Human Placental Mesenchymal Stem Cells (pMSCs) Play a Role as Immune Suppressive Cells by Shifting Macrophage Differentiation from Inflammatory M1 to Anti-inflammatory M2 Macrophages
(HUMANA PRESS INC, 2013-10-01)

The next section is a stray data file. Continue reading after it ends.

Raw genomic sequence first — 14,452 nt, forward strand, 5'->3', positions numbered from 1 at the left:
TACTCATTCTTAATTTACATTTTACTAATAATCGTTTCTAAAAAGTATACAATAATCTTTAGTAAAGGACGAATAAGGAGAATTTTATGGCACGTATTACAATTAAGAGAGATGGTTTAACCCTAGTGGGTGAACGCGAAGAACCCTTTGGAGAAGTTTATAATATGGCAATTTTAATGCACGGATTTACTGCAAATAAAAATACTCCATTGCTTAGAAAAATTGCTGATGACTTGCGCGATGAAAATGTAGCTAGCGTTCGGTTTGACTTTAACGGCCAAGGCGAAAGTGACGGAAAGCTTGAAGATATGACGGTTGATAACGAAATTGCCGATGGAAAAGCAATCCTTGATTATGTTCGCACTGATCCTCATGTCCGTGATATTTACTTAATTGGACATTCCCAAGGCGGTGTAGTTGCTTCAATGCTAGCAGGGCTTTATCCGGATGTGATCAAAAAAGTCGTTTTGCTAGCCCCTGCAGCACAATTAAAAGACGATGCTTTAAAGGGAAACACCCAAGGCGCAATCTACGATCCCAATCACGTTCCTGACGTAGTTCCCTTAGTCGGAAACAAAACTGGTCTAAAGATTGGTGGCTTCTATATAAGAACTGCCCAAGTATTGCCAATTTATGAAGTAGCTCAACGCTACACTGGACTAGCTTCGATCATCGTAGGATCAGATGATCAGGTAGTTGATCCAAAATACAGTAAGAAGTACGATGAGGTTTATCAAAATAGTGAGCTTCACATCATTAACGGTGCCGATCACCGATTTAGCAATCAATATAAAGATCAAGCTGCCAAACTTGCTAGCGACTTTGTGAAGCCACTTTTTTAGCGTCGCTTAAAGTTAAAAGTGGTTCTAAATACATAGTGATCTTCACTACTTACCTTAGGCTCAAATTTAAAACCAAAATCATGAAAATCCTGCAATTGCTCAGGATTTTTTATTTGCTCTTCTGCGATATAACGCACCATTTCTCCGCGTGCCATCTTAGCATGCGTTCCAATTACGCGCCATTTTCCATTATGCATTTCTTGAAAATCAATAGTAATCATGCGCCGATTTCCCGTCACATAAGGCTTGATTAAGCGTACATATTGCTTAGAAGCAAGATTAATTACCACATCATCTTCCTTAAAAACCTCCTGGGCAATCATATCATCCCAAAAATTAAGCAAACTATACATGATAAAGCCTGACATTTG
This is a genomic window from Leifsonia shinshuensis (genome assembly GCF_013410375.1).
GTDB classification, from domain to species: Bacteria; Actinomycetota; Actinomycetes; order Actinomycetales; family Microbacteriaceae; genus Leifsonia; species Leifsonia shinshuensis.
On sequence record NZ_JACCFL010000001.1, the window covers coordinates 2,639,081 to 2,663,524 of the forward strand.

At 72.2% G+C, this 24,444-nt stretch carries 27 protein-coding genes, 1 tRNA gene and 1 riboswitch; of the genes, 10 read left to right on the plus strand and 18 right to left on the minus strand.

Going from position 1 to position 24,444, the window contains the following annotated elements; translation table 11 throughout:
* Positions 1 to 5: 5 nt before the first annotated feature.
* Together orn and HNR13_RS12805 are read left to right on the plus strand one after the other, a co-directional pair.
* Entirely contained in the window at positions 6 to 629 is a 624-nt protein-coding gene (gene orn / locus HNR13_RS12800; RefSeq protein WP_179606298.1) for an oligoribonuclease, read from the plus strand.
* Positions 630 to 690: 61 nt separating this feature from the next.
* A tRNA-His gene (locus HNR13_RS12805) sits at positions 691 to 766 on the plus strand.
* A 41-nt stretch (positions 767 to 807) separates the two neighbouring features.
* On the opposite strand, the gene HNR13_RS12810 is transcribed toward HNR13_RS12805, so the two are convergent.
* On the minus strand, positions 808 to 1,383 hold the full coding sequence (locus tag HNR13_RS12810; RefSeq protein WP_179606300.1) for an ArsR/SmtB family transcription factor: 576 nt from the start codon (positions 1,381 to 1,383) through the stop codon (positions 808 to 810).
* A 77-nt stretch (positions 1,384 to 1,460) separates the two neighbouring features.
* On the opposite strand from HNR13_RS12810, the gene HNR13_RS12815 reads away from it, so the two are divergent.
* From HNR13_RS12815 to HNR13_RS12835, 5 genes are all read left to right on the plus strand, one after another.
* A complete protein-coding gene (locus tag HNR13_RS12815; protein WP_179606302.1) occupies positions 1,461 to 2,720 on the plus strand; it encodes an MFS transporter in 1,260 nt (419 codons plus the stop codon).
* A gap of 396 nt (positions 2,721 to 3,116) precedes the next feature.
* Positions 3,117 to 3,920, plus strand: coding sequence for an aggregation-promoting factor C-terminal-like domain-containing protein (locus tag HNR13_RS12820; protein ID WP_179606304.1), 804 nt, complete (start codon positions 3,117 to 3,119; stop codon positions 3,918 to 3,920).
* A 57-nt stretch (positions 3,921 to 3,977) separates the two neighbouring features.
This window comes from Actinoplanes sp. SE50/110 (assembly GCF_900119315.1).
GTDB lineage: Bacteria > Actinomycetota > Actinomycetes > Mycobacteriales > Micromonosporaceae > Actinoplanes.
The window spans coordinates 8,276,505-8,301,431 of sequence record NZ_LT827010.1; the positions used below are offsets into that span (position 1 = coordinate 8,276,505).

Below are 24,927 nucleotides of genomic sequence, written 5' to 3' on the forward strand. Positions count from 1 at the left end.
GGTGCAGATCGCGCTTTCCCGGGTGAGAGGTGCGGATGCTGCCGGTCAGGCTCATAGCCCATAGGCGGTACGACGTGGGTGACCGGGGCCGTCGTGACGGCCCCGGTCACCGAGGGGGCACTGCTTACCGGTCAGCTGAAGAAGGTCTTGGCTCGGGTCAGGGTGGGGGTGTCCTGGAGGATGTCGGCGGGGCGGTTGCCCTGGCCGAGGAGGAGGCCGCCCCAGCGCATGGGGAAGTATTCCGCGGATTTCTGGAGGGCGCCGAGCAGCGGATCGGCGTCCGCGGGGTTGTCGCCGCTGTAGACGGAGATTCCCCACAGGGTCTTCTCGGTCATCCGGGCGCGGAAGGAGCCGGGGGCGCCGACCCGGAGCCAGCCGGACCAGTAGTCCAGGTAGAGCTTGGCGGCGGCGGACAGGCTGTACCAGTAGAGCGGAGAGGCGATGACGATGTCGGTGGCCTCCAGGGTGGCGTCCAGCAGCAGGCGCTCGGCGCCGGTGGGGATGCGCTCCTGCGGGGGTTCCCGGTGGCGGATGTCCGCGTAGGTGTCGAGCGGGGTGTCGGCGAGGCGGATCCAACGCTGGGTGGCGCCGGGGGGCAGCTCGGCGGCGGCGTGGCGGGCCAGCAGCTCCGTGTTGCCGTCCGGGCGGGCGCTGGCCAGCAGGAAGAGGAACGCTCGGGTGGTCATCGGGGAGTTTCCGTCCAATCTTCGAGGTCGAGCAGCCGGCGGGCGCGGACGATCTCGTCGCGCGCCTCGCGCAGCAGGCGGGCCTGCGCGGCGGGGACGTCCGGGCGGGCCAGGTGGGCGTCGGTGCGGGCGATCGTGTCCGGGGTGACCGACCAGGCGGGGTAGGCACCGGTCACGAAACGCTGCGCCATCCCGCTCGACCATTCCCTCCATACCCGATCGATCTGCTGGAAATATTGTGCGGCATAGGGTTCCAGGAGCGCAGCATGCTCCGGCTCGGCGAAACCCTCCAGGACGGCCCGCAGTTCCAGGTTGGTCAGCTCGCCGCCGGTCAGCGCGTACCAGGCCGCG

BACKGROUND: Mesenchymal stem cells (MSCs) have a therapeutic potential in tissue repair because of capacity for multipotent differentiation and their ability to modulate the immune response. In this study, we examined the ability of human placental MSCs (pMSCs) to modify the differentiation of human monocytes into macrophages and assessed the influence of pMSCs on important macrophage functions. METHODS: We used GM-CSF to stimulate the differentiation of monocytes into the M1 macrophage pathway and then co-cultured these cells with pMSCs in the early stages of macrophage differentiation. We then evaluated the effect on differentiation by microscopic examination and by quantification of molecules important in the differentiation and immune functions of macrophages using flow cytometry and ELISA. The mechanism by which pMSCs could mediate their effects on macrophage differentiation was also studied. RESULTS: The co-culture of pMSCs with monocytes stimulated to follow the inflammatory M1 macrophage differentiation pathway resulted in a shift to anti-inflammatory M2-like macrophage differentiation. This transition was characterized by morphological of changes typical of M2 macrophages, and by changes in cell surface marker expression including CD14, CD36, CD163, CD204, CD206, B7-H4 and CD11b, which are distinctive of M2 macrophages. Co-culture with pMSCs reduced the expression of the costimulatory molecules (CD40, CD80 and CD86) and increased the expression of co-inhibitory molecules (CD273, CD274 and B7-H4) as well as the surface expression of major histocompatibility complex (MHC-II) molecules. Furthermore, the secretion of IL-10 was increased while the secretion of IL-1β, IL-12 (p70) and MIP-1α was decreased; a profile typical of M2 macrophages. Finally, pMSCs induced the phagocytic activity and the phagocytosis of apoptotic cells associated with M2- like macrophages; again a profile typical of M2 macrophages. We found that the immunoregulatory effect of pMSCs on macrophage differentiation was mediated by soluble molecules acting partially via glucocorticoid and progesterone receptors. CONCLUSIONS: We have shown that pMSCs can transition macrophages from an inflammatory M1 into an anti-inflammatory M2 phenotype. Our findings suggest a new immunosuppressive property of pMSCs that may be employed in the resolution of inflammation associated with inflammatory diseases and in tissue repair.